Cruise lines do more worrying for you with air/sea packages

October 08, 1995|By Arline Bleecker | Arline Bleecker,ORLANDO SENTINEL

If you're considering a cruise, you might also want to consider an air/sea package, where the cruise line arranges your air travel and transfers of you and your luggage between airport and ship.

Such packages now are available from hundreds of cities. For instance, Princess Cruises arranges air departures from 140 U.S. cities, from Akron, Ohio, to Wilkes-Barre, Pa.

While mostly worry-free, air/sea packages don't guarantee that your flight won't be delayed or that your luggage won't be lost. The good news when you book air/sea is, "We know where you are, how you're coming to us and when you'll be arriving so we can make a decision to hold the ship" if needed, said Julie Benson of Princess. If they don't hold the ship, most lines will arrange to get you to the next port of call. They'll even monitor for lost luggage.

However, cruise lines are under no obligation to untangle such predicaments for you if you're not on their air/sea program.

But even air/sea travel can be tricky. Cruise lines are at the mercy of airlines when it comes to routing. With air/sea tickets, you may wind up with a dawn air departure or with seats that have you and your spouse sitting far apart. You also may not know until just days before departure on what airline you'll be flying.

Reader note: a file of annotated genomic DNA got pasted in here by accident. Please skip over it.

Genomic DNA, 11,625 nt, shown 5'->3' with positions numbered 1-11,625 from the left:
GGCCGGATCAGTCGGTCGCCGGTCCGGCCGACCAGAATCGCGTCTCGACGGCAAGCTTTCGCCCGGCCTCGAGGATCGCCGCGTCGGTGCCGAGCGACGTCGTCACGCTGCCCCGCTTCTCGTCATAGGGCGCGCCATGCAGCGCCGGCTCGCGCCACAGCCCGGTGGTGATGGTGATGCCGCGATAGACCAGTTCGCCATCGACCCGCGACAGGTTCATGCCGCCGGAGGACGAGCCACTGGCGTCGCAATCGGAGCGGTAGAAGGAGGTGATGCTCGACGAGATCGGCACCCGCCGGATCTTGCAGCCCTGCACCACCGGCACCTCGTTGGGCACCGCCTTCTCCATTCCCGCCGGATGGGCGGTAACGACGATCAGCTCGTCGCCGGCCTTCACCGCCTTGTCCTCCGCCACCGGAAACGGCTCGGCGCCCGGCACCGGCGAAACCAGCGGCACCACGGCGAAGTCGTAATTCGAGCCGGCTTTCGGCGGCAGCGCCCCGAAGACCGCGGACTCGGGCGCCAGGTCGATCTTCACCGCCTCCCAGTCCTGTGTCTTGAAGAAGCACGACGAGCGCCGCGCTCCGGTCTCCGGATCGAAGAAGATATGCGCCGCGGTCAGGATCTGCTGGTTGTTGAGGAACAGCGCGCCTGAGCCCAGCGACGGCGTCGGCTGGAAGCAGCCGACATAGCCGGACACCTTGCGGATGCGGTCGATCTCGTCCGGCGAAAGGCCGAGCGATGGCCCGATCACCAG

According to Stacy Sousa, Princess' director of air services, direct or nonstop routes aren't always available on a given day. "One week there are perfect connections; the next week ... it's down to the wire."

A solution of sorts exists. If you want a specific departure or airline, contact a cruise line's "deviation desk" as far in advance as possible. For a small surcharge (about $25) above the regular air/sea price, you can request the carrier you like. The cruise line will do its best to accommodate you.

Like most, Princess' deviation desk handles requests for air/sea passengers wishing to fly on dates other than those printed in its brochures. Specific airlines and specific dates can be requested; specific seats, however, cannot.

Princess also has a "special requests" desk, which -- at no charge -- fields requests from passengers flying on its scheduled departure dates but who prefer a particular airline, routing or flight. But hundreds of requests are made a day, so don't count on yours being filled.

The air portion of an air/sea package generally costs less than a flight you might find yourself, but if you're willing to forgo the security of an air/sea package to arrange your own transportation, you might ferret out less-expensive rates.

You probably won't be able to earn frequent-flier miles using an air/sea package (a policy of airlines, not cruise lines). If you're a mileage collector, you may not want to forgo points you would earn, say, on a far-flung flight to London. Alternatively, if you've already accumulated enough frequent-flier miles, you could fly free to your cruise departure port.

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